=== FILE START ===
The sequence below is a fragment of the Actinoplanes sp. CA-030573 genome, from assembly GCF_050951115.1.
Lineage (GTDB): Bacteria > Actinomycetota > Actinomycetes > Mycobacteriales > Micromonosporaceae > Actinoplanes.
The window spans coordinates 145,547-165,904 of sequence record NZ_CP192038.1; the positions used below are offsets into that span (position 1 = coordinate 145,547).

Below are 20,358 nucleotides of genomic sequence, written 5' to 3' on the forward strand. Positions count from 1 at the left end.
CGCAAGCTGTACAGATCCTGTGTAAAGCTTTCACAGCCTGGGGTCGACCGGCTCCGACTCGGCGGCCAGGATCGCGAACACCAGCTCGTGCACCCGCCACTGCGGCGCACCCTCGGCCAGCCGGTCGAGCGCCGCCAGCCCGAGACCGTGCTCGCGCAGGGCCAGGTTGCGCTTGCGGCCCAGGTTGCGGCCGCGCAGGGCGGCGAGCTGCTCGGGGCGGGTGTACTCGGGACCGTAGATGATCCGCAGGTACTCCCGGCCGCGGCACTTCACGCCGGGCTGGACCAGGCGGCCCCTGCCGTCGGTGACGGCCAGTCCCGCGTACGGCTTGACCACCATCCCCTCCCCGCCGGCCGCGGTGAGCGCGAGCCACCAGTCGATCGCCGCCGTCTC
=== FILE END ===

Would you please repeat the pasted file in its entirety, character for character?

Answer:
The sequence below is a fragment of the Actinoplanes sp. CA-030573 genome, from assembly GCF_050951115.1.
Lineage (GTDB): Bacteria > Actinomycetota > Actinomycetes > Mycobacteriales > Micromonosporaceae > Actinoplanes.
The window spans coordinates 145,547-165,904 of sequence record NZ_CP192038.1; the positions used below are offsets into that span (position 1 = coordinate 145,547).

Below are 20,358 nucleotides of genomic sequence, written 5' to 3' on the forward strand. Positions count from 1 at the left end.
CGCAAGCTGTACAGATCCTGTGTAAAGCTTTCACAGCCTGGGGTCGACCGGCTCCGACTCGGCGGCCAGGATCGCGAACACCAGCTCGTGCACCCGCCACTGCGGCGCACCCTCGGCCAGCCGGTCGAGCGCCGCCAGCCCGAGACCGTGCTCGCGCAGGGCCAGGTTGCGCTTGCGGCCCAGGTTGCGGCCGCGCAGGGCGGCGAGCTGCTCGGGGCGGGTGTACTCGGGACCGTAGATGATCCGCAGGTACTCCCGGCCGCGGCACTTCACGCCGGGCTGGACCAGGCGGCCCCTGCCGTCGGTGACGGCCAGTCCCGCGTACGGCTTGACCACCATCCCCTCCCCGCCGGCCGCGGTGAGCGCGAGCCACCAGTCGATCGCCGCCGTCTC